The best advice I ever got came from WMNF Tampa's Blues DJ, Larry Lisk. He'd come out to a gig I was playing at this bar one night; the guitarist I'd been working with bailed at the last minute, and so I had someone sitting in for the night. Now my original music can be challenging to jam on if you don't know it well, so I had swapped out some of my original tunes for songs that were more familiar to the guitarist that was helping me out. Larry walks in during the second set, grabs a seat for him and his lady, and listens in. At the end of the set, I go over to chat and he says to me "You should be singing your own music. If you don't, who will?" Although he didn't know the whole story, he had a good point. Those words have been with me ever since.

Are there any memories from recording time which you’d like to share with us?

Recording new music is always exciting. To take the songs I've written and then hear them come into full bloom. It's an extraordinary feeling. When I think about recording I think of inspiration, chemistry and magic. I think of great stories, laughing and good food. Woven within all of that is sometimes frustration, and challenges. In the end, triumph. I'm high on excitement, and eager to share my music with the world.

What do you miss most nowadays from the music of past? What are your hopes and fears for the future of?

I feel like the music of the past was more focused on music itself, less on "the show", dancing,  the package etc. Celebrating music for the love of music, created an environment where all these fantastically talented vocalists and musicians could be heard. Ella Fitzgerald, Billie Holiday, Solomon Burke...may not have had the opportunity to be heard if they started out today because they don't fit in small boxes.

What do you learn about yourself from the blues and what does the blues mean to you?

Music is my salvation. For many people, including me, music is medicine.  Blues is human emotion in it's purest condensed form, all the highs, all the lows for better or worse. Blues allows me to express feelings that are larger than words, or too large to bear. It releases me, it eases me, it burns a fire in me, it flows from me. Its voice is boundless, honest, raw and universally available.

What has made you laugh lately and what touched (emotionally) you from the music circuits?

I see the humor in so many things. I've never expect the journey to be perfect. At the end of the day if I can have a good laugh about the trials,...the imperfections, well... it makes it a little easier.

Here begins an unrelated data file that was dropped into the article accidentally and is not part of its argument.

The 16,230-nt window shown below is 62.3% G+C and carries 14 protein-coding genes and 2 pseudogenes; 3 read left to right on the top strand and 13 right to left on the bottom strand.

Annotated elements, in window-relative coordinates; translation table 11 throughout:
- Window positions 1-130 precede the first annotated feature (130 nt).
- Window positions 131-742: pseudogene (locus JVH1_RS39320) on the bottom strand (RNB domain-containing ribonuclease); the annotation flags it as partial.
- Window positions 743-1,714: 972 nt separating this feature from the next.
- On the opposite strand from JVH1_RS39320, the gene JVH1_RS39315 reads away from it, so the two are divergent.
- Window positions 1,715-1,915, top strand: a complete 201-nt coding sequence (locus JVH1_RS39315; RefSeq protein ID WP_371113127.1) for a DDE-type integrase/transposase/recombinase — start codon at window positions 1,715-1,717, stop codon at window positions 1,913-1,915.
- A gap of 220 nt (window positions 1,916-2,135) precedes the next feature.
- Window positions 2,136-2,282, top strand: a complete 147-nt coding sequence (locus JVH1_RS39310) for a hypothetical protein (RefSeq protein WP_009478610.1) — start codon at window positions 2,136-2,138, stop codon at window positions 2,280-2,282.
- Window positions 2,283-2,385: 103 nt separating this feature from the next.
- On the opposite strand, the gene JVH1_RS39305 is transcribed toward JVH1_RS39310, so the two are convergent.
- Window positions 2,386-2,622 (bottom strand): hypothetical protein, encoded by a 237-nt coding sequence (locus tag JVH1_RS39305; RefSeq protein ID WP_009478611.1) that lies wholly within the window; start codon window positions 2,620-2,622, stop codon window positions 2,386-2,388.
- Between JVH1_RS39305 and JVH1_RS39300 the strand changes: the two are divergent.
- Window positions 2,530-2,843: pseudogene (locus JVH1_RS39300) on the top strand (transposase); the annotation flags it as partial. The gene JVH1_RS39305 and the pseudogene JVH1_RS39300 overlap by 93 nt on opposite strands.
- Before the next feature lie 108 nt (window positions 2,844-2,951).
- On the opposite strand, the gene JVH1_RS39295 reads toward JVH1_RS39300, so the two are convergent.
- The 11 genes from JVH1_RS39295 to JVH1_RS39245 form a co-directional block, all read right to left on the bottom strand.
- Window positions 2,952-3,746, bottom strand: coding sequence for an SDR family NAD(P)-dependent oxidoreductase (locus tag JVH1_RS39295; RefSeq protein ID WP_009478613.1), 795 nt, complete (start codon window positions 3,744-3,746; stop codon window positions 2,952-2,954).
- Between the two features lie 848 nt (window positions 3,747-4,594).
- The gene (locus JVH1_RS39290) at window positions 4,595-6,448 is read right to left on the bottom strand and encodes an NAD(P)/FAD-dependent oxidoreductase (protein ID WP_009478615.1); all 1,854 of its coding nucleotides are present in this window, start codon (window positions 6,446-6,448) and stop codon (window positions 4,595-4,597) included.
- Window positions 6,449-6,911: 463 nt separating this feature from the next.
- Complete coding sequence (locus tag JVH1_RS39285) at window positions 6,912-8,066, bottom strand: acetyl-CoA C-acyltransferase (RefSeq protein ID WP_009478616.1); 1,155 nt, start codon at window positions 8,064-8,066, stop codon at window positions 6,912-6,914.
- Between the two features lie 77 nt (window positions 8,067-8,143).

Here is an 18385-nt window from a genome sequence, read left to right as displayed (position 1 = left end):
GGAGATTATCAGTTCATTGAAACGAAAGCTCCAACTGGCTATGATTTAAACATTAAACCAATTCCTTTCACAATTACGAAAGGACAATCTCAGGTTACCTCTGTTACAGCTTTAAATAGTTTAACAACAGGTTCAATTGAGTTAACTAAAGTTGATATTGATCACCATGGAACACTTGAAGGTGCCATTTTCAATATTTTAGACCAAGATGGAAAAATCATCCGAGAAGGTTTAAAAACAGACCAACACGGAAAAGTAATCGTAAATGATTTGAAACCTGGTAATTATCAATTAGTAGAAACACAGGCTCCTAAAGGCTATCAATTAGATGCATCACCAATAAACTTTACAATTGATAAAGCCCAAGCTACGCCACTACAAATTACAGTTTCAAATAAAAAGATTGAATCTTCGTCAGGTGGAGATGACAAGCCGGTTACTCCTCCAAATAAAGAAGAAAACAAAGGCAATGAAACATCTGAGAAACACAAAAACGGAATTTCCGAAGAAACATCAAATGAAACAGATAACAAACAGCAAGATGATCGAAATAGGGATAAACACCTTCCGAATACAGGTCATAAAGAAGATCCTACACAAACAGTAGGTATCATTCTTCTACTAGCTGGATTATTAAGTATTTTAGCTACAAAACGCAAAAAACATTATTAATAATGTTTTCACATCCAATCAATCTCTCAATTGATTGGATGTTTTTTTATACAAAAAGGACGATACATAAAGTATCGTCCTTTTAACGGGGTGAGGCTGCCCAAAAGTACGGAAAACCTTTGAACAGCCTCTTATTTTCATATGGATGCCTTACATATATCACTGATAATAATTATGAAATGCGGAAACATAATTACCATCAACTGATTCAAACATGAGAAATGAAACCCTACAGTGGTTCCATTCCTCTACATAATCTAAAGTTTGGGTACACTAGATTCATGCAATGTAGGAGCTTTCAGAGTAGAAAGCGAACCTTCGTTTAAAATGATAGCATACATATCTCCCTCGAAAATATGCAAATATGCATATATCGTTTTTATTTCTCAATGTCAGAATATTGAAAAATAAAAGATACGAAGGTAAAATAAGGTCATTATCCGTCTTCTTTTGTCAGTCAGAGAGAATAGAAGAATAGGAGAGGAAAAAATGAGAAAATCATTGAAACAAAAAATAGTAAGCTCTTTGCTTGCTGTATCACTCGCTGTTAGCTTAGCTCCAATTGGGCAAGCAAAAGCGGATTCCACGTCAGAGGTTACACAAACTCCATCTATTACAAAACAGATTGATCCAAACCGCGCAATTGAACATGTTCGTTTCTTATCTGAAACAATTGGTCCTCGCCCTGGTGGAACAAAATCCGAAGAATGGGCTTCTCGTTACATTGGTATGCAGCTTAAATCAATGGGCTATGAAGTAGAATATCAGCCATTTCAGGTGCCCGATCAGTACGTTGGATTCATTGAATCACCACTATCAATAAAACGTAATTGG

I've spent many years trying to pinpoint what it is that touches me emotionally, what is the shared quality that exists in the music that I enjoy? I've come to the conclusion that the songs and the artists that touch me, that appeal to me, all have one quality in common.

I've found that quality in all different genres of music. I've found that quality in the most celebrated professional recordings, and also found it in homegrown recordings from artists who have yet to be understood and celebrated. I found that quality in people who are just starting the musical journey and in people at the end of the lifetime. I've heard it on buses, or slipping out of the windows of houses and cars, from mothers to their children, from a lover to his beloved, at funerals and weddings, and many, many other places. I have even heard it in bad notes, scrappy voices, and grizzled tones.  I am moved by music that is genuine. I am moved by a sincere connection.

What does to be a blueswoman in a “Man World” as James Brown says? What is the status of women in Blues?

Well I imagine that every woman's experience is different. I will say that music is a tough business for any person. Part of that is because music needs to be more valued. If we value the music, we must value the artist who created it. I think sometimes that there is a disconnect of those two things. The journey of an artist is a long, and often hard road. Things fall into place very slowly. In the meantime you must exist.

I think the status of women in Blues is probably what it's always been. An artist is an artist; a messenger is a messenger, regardless of gender. I think there are people that find a woman's voice inviting & sensual. I think there are people that recognize the strength, and power, and perspective of a woman's voice. A woman's voice, is representative of half the voices on the planet. A wise man listens with both ears.

My belief is that of each artist out there, there is only one. In light of that... I don't think you have the next Etta, or Ella or Billie. I think you get an artist for their lifetime, so smart people celebrate them while they're here. I appreciate the distinctiveness of Sister Rosetta Tharpe, Howlin' Wolf, Etta James, James Brown etc...and I appreciate the distinctiveness of living artists as well (Shaun Murphy, Seth Walker, Dr. John, Tab Benoit, Bonnie Raitt, etc...) We only get one of each artist, and it will likely be that way until the end of time.  Hopefully the people that connect to the music I create understand that it's unique to me.

What are the lines that connect the legacy of Blues with Soul and continue to Jazz and Rock music?

There are music historians who could give a more in depth answer. Of course, Blues precedes and influences all of the other genres you mentioned; I think its connections are palpable in different ways, depending on the song or the artist.

Let’s take a trip with a time machine, so where and why would you really wanna go for a whole day..?

I think I'd go back to the recording studio of Stax Records in its heyday. Why? Imagine all those incredible artists. What inspiration!

Julie Black - official website